Employers are painfully aware that the workforce is changing due to many economic and social factors influenced by the pandemic. The U.S. Bureau of Labor Statistics reported that an average of over 3.95 million workers quit their jobs each month last year, awarding 2021 the notorious record as the year with the highest overall average. How are employers responding effectively, and what’s the best way to address how this impacts your workforce?
While both frontline workers and corporate positions have been affected, it has taken the toughest toll on retail, hotels, restaurants, and grocery stores. According to statistics, apparel retailers lost employees at 3 times the rate of companies in consumer goods, food and beverage, and home health care industries. Not surprisingly, resignation rates increased within the healthcare and technology industries. These fields experienced a greater demand in the pandemic, leading to increased workloads, stress, and burnout. Conversely, resignations dropped slightly in sectors like manufacturing and finance.
The statistics show that attrition is not always consistent across an industry. In other words, why does one company lose more employees than another in a similar sector? Compensation has received a lot of the blame, but wage dissatisfaction only ranks 16th among the reasons for employee turnover, according to analysis reported in the MIT Sloan Management Review. In fact, a toxic corporate culture is ten times more influential than compensation in determining a company’s attrition rate within its own industry.
Companies with a strong reputation for a positive organizational culture supporting employees’ well-being have fared better than competitors in the same industry. Indications of a toxic company culture include a lack of diversity, equity, and inclusion; workers not feeling valued or respected; and unethical practices. Organizations can address this by eliminating toxic practices while trying to understand and address elements of the culture that are negatively impacting employee engagement or causing people to leave the company entirely.
Another major predictor of employee turnover during this period has been the lack of stability within organizations. Restructuring, concerns of job security, and a lack of upward mobility when a company is struggling can trigger employees to jump ship and look for work elsewhere, especially when remaining employees have increased workloads due to turnover. Providing lateral career opportunities can help retention in lieu of compensation when companies have financial constraints. Generating confidence in the strength of the company through social events and allowing flexibility in remote work arrangements can also help retain employees. Making schedules more predictable for frontline workers has a big influence on reducing turnover. Fixed schedules allow employees to establish routines and plan for time off and childcare arrangements, which can help reduce stress.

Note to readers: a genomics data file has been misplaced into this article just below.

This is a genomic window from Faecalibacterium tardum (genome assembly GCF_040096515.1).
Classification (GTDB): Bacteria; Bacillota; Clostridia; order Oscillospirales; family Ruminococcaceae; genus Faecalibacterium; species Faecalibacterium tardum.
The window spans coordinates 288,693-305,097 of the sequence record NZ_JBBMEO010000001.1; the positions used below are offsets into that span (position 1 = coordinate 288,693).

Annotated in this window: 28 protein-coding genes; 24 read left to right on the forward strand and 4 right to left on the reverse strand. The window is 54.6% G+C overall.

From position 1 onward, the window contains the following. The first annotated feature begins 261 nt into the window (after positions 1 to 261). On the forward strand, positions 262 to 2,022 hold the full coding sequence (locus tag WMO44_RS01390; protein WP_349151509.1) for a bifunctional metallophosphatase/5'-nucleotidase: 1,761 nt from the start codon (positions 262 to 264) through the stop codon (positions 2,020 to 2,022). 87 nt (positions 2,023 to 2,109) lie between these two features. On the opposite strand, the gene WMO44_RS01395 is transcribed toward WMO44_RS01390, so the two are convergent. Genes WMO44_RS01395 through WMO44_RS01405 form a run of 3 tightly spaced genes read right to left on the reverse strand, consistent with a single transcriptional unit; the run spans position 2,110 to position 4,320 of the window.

Notwithstanding the compensation issue, employees are more likely to leave a company that does not provide recognition for strong performance and overall effort. High-performing employees tend to resent a lack of acknowledgment for their results and investment in the company, causing businesses to lose some of their most productive workers during the Great Resignation. Reviewing the impact of resignations on your business can help you quantify the cost of these losses. Hiring and retraining employees are often expensive repercussions, and quantifying the problem can help company leaders make informed decisions about investing in tools to address it.
For more information about quit rates and trends, please refer to the U.S. Bureau of Labor Statistics website. This article also relied on context from the Harvard Business Review, in addition to analysis and research conducted by MIT Sloan School of Management in conjunction with the Culture 500 project based on job openings and turnover surveys from the U.S. Bureau of Labor.